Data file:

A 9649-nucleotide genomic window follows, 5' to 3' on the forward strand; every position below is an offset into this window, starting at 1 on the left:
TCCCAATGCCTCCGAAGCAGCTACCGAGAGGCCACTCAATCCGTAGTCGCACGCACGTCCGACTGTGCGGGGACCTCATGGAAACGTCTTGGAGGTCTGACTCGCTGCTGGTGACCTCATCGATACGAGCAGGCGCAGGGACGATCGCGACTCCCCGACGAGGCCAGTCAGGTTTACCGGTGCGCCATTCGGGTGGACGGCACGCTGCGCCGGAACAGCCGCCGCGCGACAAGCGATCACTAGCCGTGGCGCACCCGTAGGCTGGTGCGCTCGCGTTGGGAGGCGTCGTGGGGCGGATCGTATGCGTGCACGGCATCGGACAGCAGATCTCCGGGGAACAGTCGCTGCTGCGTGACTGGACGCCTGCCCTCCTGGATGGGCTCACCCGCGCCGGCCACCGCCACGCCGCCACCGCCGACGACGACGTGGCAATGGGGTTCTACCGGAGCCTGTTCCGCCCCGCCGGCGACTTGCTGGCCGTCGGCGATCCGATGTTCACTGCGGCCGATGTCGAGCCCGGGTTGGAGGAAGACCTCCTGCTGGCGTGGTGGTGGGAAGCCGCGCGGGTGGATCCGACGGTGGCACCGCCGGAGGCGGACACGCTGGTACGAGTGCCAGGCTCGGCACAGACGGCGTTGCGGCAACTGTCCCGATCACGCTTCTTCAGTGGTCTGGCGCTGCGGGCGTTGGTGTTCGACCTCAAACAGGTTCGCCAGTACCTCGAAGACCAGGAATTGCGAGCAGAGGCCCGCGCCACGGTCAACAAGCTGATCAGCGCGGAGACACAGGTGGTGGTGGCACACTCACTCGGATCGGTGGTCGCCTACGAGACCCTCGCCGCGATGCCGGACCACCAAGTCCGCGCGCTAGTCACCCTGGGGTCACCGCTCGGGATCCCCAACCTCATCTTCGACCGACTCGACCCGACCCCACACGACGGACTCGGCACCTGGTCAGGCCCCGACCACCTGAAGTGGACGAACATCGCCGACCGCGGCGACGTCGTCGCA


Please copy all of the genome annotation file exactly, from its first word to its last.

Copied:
A 9649-nucleotide genomic window follows, 5' to 3' on the forward strand; every position below is an offset into this window, starting at 1 on the left:
TCCCAATGCCTCCGAAGCAGCTACCGAGAGGCCACTCAATCCGTAGTCGCACGCACGTCCGACTGTGCGGGGACCTCATGGAAACGTCTTGGAGGTCTGACTCGCTGCTGGTGACCTCATCGATACGAGCAGGCGCAGGGACGATCGCGACTCCCCGACGAGGCCAGTCAGGTTTACCGGTGCGCCATTCGGGTGGACGGCACGCTGCGCCGGAACAGCCGCCGCGCGACAAGCGATCACTAGCCGTGGCGCACCCGTAGGCTGGTGCGCTCGCGTTGGGAGGCGTCGTGGGGCGGATCGTATGCGTGCACGGCATCGGACAGCAGATCTCCGGGGAACAGTCGCTGCTGCGTGACTGGACGCCTGCCCTCCTGGATGGGCTCACCCGCGCCGGCCACCGCCACGCCGCCACCGCCGACGACGACGTGGCAATGGGGTTCTACCGGAGCCTGTTCCGCCCCGCCGGCGACTTGCTGGCCGTCGGCGATCCGATGTTCACTGCGGCCGATGTCGAGCCCGGGTTGGAGGAAGACCTCCTGCTGGCGTGGTGGTGGGAAGCCGCGCGGGTGGATCCGACGGTGGCACCGCCGGAGGCGGACACGCTGGTACGAGTGCCAGGCTCGGCACAGACGGCGTTGCGGCAACTGTCCCGATCACGCTTCTTCAGTGGTCTGGCGCTGCGGGCGTTGGTGTTCGACCTCAAACAGGTTCGCCAGTACCTCGAAGACCAGGAATTGCGAGCAGAGGCCCGCGCCACGGTCAACAAGCTGATCAGCGCGGAGACACAGGTGGTGGTGGCACACTCACTCGGATCGGTGGTCGCCTACGAGACCCTCGCCGCGATGCCGGACCACCAAGTCCGCGCGCTAGTCACCCTGGGGTCACCGCTCGGGATCCCCAACCTCATCTTCGACCGACTCGACCCGACCCCACACGACGGACTCGGCACCTGGTCAGGCCCCGACCACCTGAAGTGGACGAACATCGCCGACCGCGGCGACGTCGTCGCA